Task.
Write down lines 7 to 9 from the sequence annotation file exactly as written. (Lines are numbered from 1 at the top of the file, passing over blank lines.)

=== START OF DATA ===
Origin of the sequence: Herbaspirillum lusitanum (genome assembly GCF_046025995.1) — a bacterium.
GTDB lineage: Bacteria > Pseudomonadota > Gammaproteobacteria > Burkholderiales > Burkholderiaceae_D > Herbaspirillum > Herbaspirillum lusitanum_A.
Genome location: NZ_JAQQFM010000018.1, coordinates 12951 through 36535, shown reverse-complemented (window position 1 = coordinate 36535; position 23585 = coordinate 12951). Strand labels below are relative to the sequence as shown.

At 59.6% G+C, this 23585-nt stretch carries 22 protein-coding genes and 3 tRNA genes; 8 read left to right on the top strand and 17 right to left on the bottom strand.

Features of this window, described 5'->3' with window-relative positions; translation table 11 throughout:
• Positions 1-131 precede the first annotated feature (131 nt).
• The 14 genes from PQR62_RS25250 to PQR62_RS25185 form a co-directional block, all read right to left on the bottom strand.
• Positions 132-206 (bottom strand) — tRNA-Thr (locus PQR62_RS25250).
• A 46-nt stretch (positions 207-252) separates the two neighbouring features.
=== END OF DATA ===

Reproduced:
• The 14 genes from PQR62_RS25250 to PQR62_RS25185 form a co-directional block, all read right to left on the bottom strand.
• Positions 132-206 (bottom strand) — tRNA-Thr (locus PQR62_RS25250).
• A 46-nt stretch (positions 207-252) separates the two neighbouring features.